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Court Ruling Moves Hawaii a Little Bit Closer to Gay Marriages

May 7, 1993

HONOLULU (AP) _ Hawaii’s Supreme Court ruled the state’s ban on gay marriages may be unconstitutional, a finding that moves Hawaii closer to becoming the first state to alllow such unions.

The court ruled Wednesday that the state must prove the ban is constitutional and must show a ″compelling state interest″ for retaining it. The case goes back to a lower court for further consideration.

Daniel Foley, a lawyer for two lesbian couples and a gay male couple seeking marriage licenses, said the cause is all but won. He said what the state is being asked to prove is an ″almost impossible burden.″

However, state Attorney General Robert Marks said that gay marriages are ″not a done deal″ yet. He said his office has not decided how to proceed.

Justice Steven Levinson, writing for the majority in the 3-2 decision, declared the ban is ″presumed to be unconstitutional.″ The state cannot base its recognition of marriage on the gender of either person involved, he said.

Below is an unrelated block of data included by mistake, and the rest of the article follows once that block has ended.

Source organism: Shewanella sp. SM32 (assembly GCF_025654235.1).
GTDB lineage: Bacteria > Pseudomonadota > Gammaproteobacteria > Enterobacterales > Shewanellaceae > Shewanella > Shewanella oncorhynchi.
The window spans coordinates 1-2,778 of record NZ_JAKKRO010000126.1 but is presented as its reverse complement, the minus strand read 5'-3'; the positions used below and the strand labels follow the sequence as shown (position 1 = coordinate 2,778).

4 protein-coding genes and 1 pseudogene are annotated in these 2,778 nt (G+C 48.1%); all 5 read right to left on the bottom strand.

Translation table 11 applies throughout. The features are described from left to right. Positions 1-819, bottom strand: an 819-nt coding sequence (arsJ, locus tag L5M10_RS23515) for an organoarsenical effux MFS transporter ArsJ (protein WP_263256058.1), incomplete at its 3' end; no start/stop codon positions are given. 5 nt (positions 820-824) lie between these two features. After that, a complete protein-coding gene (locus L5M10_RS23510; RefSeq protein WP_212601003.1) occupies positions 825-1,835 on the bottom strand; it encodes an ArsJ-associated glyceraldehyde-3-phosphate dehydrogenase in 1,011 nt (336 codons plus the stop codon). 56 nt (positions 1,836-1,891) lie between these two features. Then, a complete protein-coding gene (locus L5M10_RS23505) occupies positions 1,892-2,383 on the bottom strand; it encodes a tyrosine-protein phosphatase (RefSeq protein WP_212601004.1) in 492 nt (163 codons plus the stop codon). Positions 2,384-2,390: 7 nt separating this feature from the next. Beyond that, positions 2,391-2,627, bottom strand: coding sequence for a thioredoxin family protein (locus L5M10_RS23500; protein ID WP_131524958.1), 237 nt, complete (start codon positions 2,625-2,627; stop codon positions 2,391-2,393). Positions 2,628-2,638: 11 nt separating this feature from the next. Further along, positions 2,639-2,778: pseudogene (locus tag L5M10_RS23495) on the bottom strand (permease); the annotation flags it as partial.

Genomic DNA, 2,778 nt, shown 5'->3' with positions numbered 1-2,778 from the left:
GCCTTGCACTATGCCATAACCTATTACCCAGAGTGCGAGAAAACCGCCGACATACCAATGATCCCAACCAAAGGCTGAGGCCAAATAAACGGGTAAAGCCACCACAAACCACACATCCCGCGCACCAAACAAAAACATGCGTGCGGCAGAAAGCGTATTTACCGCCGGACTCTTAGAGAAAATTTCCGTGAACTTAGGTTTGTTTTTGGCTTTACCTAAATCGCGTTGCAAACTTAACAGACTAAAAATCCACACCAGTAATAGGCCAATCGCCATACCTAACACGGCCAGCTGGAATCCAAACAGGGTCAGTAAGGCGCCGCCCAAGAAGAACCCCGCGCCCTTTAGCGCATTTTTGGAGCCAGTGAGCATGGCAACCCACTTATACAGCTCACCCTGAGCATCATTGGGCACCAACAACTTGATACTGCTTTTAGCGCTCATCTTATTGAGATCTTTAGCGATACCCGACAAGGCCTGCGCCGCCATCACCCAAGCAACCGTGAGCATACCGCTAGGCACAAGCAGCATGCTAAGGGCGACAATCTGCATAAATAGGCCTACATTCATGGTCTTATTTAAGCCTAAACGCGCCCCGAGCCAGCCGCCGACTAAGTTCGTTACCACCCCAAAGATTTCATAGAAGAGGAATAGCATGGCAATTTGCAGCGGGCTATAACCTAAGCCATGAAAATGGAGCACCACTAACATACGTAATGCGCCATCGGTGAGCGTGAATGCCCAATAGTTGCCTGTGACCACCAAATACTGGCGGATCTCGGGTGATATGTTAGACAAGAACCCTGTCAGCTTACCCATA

In a dissent, Justices Walter Heen and Yoshimi Hayashi warned the ruling will have ″far-reaching and grave repercussions on the finances and policies of the governments and industry of this state and all other states in the country.″

Because each state recognizes marriages performed in another state, couples who get married in Hawaii would be considered married everywhere else, too.

That could entitle gay partners to the same health benefits and tax breaks available to heterosexual couples.

Foley said that he expects the lower court to rule in favor of his clients in the next few months, and that gay marriages will be allowed in Hawaii within two years, after the Supreme Court gets the case back on appeal and issues its final ruling.

The American Civil Liberties Union of Hawaii called on the state Thursday to drop its efforts to maintain the ban.

″Instead of prolonging the history of intolerance any longer, we believe that the most appropriate response would be to reconcile state policy with the clear language and intent of the court’s decision,″ it said in a statement.

Deputy Attorney General Sonia Faust, in arguing before the Supreme Court against same-sex marriage, said legislators are entitled to prohibit such marriages based on morality or other reasons.

Joe Melilio and his partner, Pat Lagon, who are plaintiffs in the case, said they are ready to shop for wedding clothes. ″We didn’t do this just for us,″ Melilio said. ″We hope it benefits others.″

Ninia Baehr said she and her partner, Genora Dancel, also plaintiffs, plan to marry in a very private ceremony. ″We’ve had to be very public to win this case.″ she said. ″The victory belongs to the gay community, but the wedding is ours.″

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